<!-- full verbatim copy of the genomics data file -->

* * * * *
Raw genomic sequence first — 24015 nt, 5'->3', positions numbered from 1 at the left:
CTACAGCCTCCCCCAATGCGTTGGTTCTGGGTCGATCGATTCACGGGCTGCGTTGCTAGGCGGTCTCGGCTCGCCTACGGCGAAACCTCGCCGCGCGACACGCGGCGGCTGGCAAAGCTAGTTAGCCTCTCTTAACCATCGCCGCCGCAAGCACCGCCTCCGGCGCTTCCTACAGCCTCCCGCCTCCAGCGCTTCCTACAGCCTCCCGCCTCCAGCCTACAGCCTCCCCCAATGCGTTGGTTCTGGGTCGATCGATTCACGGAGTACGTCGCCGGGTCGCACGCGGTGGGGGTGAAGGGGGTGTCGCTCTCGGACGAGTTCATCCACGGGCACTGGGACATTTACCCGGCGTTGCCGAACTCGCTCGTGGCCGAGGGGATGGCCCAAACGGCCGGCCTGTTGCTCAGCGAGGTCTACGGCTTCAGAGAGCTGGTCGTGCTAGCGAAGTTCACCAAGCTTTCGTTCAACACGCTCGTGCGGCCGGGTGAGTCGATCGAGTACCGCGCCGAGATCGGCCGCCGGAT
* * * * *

Raw genomic sequence first — 24015 nt, 5'->3', positions numbered from 1 at the left:
CTACAGCCTCCCCCAATGCGTTGGTTCTGGGTCGATCGATTCACGGGCTGCGTTGCTAGGCGGTCTCGGCTCGCCTACGGCGAAACCTCGCCGCGCGACACGCGGCGGCTGGCAAAGCTAGTTAGCCTCTCTTAACCATCGCCGCCGCAAGCACCGCCTCCGGCGCTTCCTACAGCCTCCCGCCTCCAGCGCTTCCTACAGCCTCCCGCCTCCAGCCTACAGCCTCCCCCAATGCGTTGGTTCTGGGTCGATCGATTCACGGAGTACGTCGCCGGGTCGCACGCGGTGGGGGTGAAGGGGGTGTCGCTCTCGGACGAGTTCATCCACGGGCACTGGGACATTTACCCGGCGTTGCCGAACTCGCTCGTGGCCGAGGGGATGGCCCAAACGGCCGGCCTGTTGCTCAGCGAGGTCTACGGCTTCAGAGAGCTGGTCGTGCTAGCGAAGTTCACCAAGCTTTCGTTCAACACGCTCGTGCGGCCGGGTGAGTCGATCGAGTACCGCGCCGAGATCGGCCGCCGGAT